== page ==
Liquor Trivia: Fun Trivia about Distilled Spirits (Whiskey, Rum, Vodka, Gin, Tequila, Bourbon, Rye, Etc.)

Liquor trivia is fun!

         Overview

I.    Beverages

II.   Drinks

III.  Famous People

IV.   Words

V.    Laws & Taxes

VI.   Other

VII.  Trivia on Trivia

VIII. Resources

Liquor trivia is about distilled spirits. That’s whiskey, vodka, tequila, rum, gin, rye, bourbon Scotch, and other spirit liquors.

Discover liquor trivia about your favorite drinks. Then share the fun with your friends.

I. Beverages

  • It’s a myth that there’s a worm in tequila. The so-called worm is in  mezcal, which is distilled from a different plant. The “worm” is actually a butterfly caterpillar (Hipopta Agavis).9
  • Rye is distilled from corn, barley malt, and at least 51% rye. It  was the first uniquely American whiskey.10
  • Bourbon is the official distilled spirit of the United States.1
  • Distilled spirits don’t contain any cholesterol, carbohydrates, or fats of any kind.6
  • Sloe gin isn’t gin at all but a liqueur. It’s blackthorn bush berries (sloe berries) liqueur.12
  • Vodka is Russian for grain spirits that haven’t been flavored. It means “little water.”13
  • Cordials and liqueurs are the same thing. They’e both sweetened spirits with flavors of organic products such as fruits, flowers, or roots.15
  • About 25% of all alcohol that people consume around the world are vodka or contain vodka.16
  • Scotch whisky has a unique smoky flavor. Peat fires used to dry malted barley gives that distinctive character.19
           Grain Size
  • The size of the grain used to produce a whiskey largely determines its body or lightness. Larger grains make lighter whiskey and vice versa. Rye, which is small, makes a whiskey with full body. One made from corn, which is large, makes a lighter whiskey.23
  • People cleaned their hair with rum to maintain its health. They also applied brandy to their hair during the 1800s to strengthen its roots.31
  • Gin is a mild diuretic which helps the body get rid of excessive fluid. Thus, for example, it sometimes can reduce problems such as menstrual bloating. (This isn’t medical advice).42
  • A Baptist minister first made Bourbon in 1789 in Bourbon County, Kentucky. Bourbon took the name of the county, not vice versa.47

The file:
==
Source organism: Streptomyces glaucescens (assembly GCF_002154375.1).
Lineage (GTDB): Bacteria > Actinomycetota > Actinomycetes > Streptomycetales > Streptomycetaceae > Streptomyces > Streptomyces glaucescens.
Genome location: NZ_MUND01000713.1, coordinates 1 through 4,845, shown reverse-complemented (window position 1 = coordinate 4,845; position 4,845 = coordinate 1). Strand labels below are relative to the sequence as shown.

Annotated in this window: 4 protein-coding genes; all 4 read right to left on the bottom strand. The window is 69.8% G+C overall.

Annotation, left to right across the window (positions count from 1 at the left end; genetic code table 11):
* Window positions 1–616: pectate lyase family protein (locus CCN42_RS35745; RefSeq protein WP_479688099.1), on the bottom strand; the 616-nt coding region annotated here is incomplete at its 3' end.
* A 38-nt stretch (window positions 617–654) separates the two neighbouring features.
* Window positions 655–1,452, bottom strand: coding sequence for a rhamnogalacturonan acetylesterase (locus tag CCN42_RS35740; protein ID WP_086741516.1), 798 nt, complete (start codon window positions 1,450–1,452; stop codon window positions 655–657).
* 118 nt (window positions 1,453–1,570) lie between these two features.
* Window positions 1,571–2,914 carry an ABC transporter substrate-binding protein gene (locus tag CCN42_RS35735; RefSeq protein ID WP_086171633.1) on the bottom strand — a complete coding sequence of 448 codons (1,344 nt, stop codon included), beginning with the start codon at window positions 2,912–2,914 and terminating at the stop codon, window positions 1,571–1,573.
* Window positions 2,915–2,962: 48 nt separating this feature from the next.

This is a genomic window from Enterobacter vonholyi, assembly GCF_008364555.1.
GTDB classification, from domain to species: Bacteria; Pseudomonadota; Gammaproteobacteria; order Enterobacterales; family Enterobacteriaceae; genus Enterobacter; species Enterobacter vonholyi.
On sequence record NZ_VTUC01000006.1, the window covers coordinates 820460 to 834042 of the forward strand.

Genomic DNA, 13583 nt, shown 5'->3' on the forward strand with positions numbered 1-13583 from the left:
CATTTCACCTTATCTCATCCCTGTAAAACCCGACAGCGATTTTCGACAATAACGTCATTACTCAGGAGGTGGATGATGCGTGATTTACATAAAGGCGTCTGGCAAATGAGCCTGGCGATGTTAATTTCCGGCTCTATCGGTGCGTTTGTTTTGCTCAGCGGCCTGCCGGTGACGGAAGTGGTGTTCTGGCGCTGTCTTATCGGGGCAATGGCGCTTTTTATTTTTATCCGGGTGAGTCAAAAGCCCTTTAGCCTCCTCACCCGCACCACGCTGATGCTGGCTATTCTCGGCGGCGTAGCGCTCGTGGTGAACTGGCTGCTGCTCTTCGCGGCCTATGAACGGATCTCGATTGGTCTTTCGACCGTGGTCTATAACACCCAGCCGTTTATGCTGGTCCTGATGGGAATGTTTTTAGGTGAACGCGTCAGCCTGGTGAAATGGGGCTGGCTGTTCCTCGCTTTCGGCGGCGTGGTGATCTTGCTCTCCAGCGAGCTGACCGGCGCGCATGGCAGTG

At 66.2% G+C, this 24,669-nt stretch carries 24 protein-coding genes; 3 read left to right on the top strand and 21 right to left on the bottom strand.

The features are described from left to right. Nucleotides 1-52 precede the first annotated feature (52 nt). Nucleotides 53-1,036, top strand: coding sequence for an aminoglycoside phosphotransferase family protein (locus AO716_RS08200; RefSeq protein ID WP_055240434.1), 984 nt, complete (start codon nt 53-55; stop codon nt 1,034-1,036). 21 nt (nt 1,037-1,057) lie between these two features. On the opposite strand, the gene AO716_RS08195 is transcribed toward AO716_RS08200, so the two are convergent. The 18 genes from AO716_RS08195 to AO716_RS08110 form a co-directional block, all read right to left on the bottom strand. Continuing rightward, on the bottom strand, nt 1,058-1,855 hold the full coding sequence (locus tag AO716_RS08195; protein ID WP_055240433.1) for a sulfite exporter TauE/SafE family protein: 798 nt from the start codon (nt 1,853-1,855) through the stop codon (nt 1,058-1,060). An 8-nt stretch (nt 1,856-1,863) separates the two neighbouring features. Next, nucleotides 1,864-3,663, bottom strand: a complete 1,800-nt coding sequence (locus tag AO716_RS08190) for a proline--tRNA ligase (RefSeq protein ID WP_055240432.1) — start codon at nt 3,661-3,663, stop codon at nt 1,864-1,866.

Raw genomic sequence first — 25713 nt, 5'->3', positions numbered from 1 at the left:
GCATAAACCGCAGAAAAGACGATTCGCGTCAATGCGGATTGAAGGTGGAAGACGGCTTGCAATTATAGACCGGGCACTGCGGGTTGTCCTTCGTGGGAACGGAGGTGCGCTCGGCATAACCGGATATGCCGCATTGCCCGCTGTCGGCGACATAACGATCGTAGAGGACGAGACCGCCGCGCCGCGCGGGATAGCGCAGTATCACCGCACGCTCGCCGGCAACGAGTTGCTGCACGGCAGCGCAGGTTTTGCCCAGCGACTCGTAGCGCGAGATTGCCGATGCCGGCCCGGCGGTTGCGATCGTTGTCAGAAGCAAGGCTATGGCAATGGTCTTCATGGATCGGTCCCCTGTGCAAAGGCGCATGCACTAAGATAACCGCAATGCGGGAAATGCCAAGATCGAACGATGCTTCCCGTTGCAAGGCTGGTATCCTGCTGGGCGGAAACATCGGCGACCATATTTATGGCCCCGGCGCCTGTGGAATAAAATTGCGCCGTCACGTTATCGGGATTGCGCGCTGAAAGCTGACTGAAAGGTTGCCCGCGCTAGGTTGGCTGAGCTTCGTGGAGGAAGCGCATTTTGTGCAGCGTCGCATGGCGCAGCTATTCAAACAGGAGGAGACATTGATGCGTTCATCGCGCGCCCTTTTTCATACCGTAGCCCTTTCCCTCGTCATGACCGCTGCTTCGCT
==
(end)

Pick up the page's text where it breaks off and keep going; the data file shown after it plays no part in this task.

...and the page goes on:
• All treaty signings during the Middle Ages included drinking liqueurs.52  You wanted liquor trivia!
  • Early Colonial New England’s largest and most prosperous industry was producing rum.53
  • Gin is spirit alcohol with juniper berry flavor. The Dutch first made it. They named  junever, their word for juniper. The French changed it to genievre. In turn, the English changed it first to geneva” and then shortened it to gin.11

II. Drinks

  • A martini becomes a Gibson simply by adding a miniature onion to it.2
    Mint Julep
  • The mint julep was at one time a popular everyday drink. It was the “Coca-Cola of its time.”22
  • A martini made with tequila instead of dry gin is a tequini.3
  • Winston Churchill’s mother created the Manhattan cocktail.2
  • The martini originally began as a sweet drink.21 
  • The ingredients in a well-stocked bar can make 17,864,392,788 different cocktails. That’s according to H.L. Mencken, the famous journalist.20

III. Famous People & Liquor Trivia

  • A distiller commissioned Louis Pasteur to the process of fermentation. This led to enormous scientific advances.26 liquor trivia
  • Martha Washington’s “happy hour” in the 1790s began at 3:00 p.m. Cocktails continued until dinner in the evening.27
  • “I like a little bourbon” reported former President Jimmy Carter’s mother. She was Christian. But she said she was not a ‘long-faced square.’37
  • William Shakespeare referred to a game called “flap-dragon.” Players grabbed raisins from a dish of burning brandy. Then extinguished them in their mouths before eating them.40
  • liquor triviaTheodor Geisel (Dr. Seus) was drinking gin with friends while a student at Dartmouth College. He received severe punishment. But many years later the college awarded him an honorary doctorate.43

Presidents

  • liquor triviaPresident Lincoln learned that General Grant drank whiskey while “on the job” leading his troops. Lincoln  reportedly ordered “Find out the name of the brand so I can give it to my other generals.”28
  • Before he became president, Abraham Lincoln sold liquor. His 1833 liquor store license is displayed at the Oscar Getz Museum of Whiskey History.45
  • George Washington was his country’s first large distiller. In 1798, his distillery at Mount Vernon produced 11,000 gallons of whiskey.4
  • Paul Revere had two drinks of rum before taking his famous ride.59